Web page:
Niagara Falls is the collective name for three waterfalls that straddle the international border between Canada and the United States or, more specifically, between the Canadian province of Ontario and the US state of New York. Spanning the Niagara River between Ontario and upstate New York, the thundering falls are Canada’s biggest tourist draw, attracting 13 million people annually. Although there are falls that are taller, in terms of sheer volume Niagara Falls, the most powerful falls in North America, are hard to beat: the equivalent of more than a million bathtubs of water goes over the falls every minute. On the US side of the Niagara River are The American Falls & the pretty Bridal Veil Falls, both of which crash onto mammoth rocks below that have fallen due to erosion. However, the real crowd pleaser is the grander, far more powerful Canadian Falls, a.k.a. Horseshoe Falls, which plunge over 50 metres into the Maid of the Mist Pool which is indeed misty, clouding the views of the falls from afar.

The Maid of The Mist passenger boat at the foot of The Horseshoe Falls of Niagara Falls. Ontario, Canada. July 21st, 2007.

A Maid of The Mist tour boat at the foot of The Horseshoe Falls of Niagara Falls, the most powerful waterfall in North America – 90% of the flow of the Niagara River goes over the falls, two-thirds of which lie on the Canadian side of the US/Canada border. The closest access to the falls on the Canadaian side is at the viewing platform of the Table Rock Information Centre. Niagara Falls (map-pointer-icon), Ontario, Canada. July 21st, 2007.

Niagara Have-A-Go Heroes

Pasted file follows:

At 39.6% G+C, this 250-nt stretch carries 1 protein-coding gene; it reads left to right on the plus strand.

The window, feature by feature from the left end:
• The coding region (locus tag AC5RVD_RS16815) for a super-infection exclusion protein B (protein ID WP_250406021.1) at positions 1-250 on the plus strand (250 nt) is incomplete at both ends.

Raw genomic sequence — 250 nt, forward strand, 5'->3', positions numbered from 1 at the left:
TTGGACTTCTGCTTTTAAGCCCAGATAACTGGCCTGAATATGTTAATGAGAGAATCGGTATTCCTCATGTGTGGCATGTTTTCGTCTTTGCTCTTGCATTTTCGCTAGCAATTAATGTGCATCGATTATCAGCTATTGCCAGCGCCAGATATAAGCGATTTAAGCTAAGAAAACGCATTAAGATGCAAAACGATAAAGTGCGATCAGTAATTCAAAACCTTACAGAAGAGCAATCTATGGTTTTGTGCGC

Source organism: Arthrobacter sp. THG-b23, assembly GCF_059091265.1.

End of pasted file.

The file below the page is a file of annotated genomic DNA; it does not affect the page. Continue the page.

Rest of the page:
Standing & peering into the 50 metre (167 ft) abyss, with the immense rumbling power of Niagara Falls all around you & swathed in mist blowing off the falls, it’s quite hard to fathom that anyone who was ever unfortunate enough to go over the falls, for whatever reason, would survive (over 5,000 souls have not). But remarkably people have. A schoolteacher called Annie Taylor first devised the successful padded-barrel method in 1901, promoting a rush of barrel have-a-go heroes that continued into the 1920s. In the 1980s, 5 daredevils successfully took the plunge including Karl Soucek, who later died in another barrel stunt in Houston, and two locals who took the plunge lying head to head. In the 90s the madness got worse when a stuntman startled onlookers by going over the edge of the falls in a kayak. He was so confident he made dinner reservations for that night but is now paddling the great white water in the sky. In 1995 another daredevil went over on a jet ski. He might have made it had his rocket-propelled parachute opened. It didn’t. Most recently, in 2003 an American by the name of Kirk Jones became the first person in recorded history to go over the falls unaided and survive. During his court appearance his brother claimed “he (Kirk) didn’t really have a lot going for him”. The judge agreed and ordered Jones never to set foot in Canada again. Life soon picked up for Jones who was lured by a $100,000 contract with a Texas circus with the irresistible opportunity to be ‘the world’s greatest stuntman.’ The only person who took a trip over the falls accidentally had the good fortune to survive the ordeal. He was Roger Woodward, a.k.a. The Niagara Falls Miracle, a 7-year-old boy from Tennessee who surged over from a tipped boat upstream in 1960, doing so without breaking a bone.